11 Today in the town of David a Saviour has been born to you he is the Messiah, the Lord. 12 This will be a sign to you: you will find a baby wrapped in cloths and lying in a manger.’
13 Suddenly a great company of the heavenly host appeared with the angel, praising God and saying,
‘Glory to God in the highest heaven,
and on earth peace to those on whom his favour rests.’ (Luke:2)

The Guardians of Ancora Christmas Single, ‘All the Angels sing.’ Written and performed by the legendary Doug Horley and UK chart-topper Mark Read. We've made.

Christmas in a Nutshell

Admit it, you've given some terrible gifts. There's someone who has never given a bad gift, though—GOD! For Christmas, however, He gave us something…

Rend Collective - Hark the Herald Angels Sing (Glory in the Highest)

It was great to see so many people at our carol service last night.

Campfire Christmas released November 18th 2014


“Pray for peace” say Church leaders following UK vote to take military.

methodist.org.uk “Pray for peace” say Church leaders following UK vote to take military action in Syria


Waiting. It is not attractive word. It seems boring. What if. you were waiting for something that would change your life? How would you get ready for it? W.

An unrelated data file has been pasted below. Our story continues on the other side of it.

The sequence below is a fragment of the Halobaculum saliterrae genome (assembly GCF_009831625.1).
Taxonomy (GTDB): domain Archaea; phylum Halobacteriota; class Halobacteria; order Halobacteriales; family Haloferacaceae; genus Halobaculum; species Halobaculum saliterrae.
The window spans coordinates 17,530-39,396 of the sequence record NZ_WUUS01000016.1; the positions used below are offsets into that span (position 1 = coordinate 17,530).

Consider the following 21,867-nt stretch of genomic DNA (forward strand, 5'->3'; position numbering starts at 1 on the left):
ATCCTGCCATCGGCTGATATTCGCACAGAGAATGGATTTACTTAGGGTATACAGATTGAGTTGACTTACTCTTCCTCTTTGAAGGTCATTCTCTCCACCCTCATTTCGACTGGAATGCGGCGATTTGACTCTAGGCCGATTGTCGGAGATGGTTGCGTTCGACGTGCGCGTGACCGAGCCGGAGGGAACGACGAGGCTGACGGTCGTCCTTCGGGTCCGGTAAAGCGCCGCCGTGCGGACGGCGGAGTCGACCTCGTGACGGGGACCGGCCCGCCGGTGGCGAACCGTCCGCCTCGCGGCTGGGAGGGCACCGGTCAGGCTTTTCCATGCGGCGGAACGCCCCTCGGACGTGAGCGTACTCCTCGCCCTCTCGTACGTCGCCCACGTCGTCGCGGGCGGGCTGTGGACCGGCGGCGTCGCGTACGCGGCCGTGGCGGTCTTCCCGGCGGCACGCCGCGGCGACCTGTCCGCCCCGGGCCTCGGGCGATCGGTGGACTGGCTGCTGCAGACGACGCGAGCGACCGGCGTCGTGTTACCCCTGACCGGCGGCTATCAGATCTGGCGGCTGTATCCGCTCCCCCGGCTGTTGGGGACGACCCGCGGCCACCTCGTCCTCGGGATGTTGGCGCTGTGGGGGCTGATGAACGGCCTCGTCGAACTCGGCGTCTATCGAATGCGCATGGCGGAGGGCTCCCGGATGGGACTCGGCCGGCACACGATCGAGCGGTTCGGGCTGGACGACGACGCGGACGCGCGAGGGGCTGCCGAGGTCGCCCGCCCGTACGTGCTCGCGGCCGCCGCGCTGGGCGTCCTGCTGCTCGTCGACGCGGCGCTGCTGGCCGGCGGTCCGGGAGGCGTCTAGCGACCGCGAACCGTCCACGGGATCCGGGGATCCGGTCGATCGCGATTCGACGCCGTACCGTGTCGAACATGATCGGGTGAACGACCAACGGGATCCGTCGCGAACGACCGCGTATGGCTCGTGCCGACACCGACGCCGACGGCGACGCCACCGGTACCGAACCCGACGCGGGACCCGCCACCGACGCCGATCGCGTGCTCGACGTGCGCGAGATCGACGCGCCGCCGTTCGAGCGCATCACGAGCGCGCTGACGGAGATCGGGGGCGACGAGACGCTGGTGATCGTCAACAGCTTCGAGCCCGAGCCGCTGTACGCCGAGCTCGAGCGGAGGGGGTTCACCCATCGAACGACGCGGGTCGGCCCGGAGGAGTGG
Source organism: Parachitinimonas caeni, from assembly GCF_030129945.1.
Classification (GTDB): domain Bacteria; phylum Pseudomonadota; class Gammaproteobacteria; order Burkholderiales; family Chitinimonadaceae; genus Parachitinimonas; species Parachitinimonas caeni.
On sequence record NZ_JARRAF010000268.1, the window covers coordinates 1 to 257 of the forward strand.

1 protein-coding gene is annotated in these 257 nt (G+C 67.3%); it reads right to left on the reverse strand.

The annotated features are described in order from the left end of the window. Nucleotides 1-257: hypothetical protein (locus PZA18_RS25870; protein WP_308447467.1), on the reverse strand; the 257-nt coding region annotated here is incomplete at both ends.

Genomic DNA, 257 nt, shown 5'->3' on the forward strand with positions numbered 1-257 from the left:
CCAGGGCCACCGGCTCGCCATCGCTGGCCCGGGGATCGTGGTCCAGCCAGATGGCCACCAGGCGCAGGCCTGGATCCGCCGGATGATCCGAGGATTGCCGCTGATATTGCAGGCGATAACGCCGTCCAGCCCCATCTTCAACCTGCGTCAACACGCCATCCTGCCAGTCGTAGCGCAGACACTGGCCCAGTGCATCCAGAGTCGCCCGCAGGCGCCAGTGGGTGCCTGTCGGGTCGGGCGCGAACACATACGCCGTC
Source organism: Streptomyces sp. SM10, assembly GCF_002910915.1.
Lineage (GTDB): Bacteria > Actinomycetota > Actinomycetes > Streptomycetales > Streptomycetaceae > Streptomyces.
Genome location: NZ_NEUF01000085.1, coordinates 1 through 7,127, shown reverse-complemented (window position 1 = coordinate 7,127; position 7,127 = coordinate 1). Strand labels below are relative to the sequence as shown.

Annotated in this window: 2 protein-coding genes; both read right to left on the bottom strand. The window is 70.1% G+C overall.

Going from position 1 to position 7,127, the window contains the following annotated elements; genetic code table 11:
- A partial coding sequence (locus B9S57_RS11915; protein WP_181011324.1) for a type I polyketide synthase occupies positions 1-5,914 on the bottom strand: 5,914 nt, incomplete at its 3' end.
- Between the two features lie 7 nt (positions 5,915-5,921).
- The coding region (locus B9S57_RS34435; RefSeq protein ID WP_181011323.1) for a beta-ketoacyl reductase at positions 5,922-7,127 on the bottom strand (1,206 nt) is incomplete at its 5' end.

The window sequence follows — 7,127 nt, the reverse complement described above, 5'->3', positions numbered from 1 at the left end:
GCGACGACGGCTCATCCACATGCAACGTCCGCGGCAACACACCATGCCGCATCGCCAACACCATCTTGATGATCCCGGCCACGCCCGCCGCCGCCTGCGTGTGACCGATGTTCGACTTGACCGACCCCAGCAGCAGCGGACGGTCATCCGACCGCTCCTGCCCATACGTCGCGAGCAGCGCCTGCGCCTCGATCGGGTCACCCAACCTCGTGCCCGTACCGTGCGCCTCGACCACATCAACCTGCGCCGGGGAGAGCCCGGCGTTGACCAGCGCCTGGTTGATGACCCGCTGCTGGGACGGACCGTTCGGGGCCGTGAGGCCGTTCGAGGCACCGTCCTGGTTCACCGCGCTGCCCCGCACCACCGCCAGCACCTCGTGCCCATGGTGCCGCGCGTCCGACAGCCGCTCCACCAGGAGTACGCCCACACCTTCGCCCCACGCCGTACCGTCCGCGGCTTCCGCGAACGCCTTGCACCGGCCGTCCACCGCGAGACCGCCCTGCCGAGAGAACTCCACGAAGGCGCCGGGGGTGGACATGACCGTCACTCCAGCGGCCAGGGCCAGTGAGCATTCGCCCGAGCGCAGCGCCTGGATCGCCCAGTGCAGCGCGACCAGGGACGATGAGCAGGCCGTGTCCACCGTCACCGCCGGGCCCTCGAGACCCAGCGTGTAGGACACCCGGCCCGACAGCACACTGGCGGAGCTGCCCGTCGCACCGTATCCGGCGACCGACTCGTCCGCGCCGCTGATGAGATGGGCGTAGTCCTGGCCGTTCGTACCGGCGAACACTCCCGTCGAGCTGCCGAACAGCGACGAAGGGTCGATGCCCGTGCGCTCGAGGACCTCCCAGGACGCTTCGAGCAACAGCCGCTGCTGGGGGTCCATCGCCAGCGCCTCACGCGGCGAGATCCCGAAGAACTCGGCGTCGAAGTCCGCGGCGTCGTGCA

Church of England

‘We are going up to Jerusalem, and everything that is written by the prophets about the Son of Man will be fulfilled’ (Luke 18:31).

Why, Lord? Why should you submit to ‘everything that is written’? Why not break free of the prophecies and the expectations and demonstrate your divine freedom? Why, with such fatal determination, did you climb the long road up to Jerusalem, when everything was drawing you back down it? Your instinct for self-preservation, the repeated advice of your friends, the many who still needed your ministry. All must have been dragging at your feet, making every step heavier than the last. As the sun hammered on your head and your fears pounded within, what drove you on? What was the reason for that stubborn, dogged journey towards your own destruction?

‘The Son of Man came to seek and to save what was lost’ (Luke 19:10).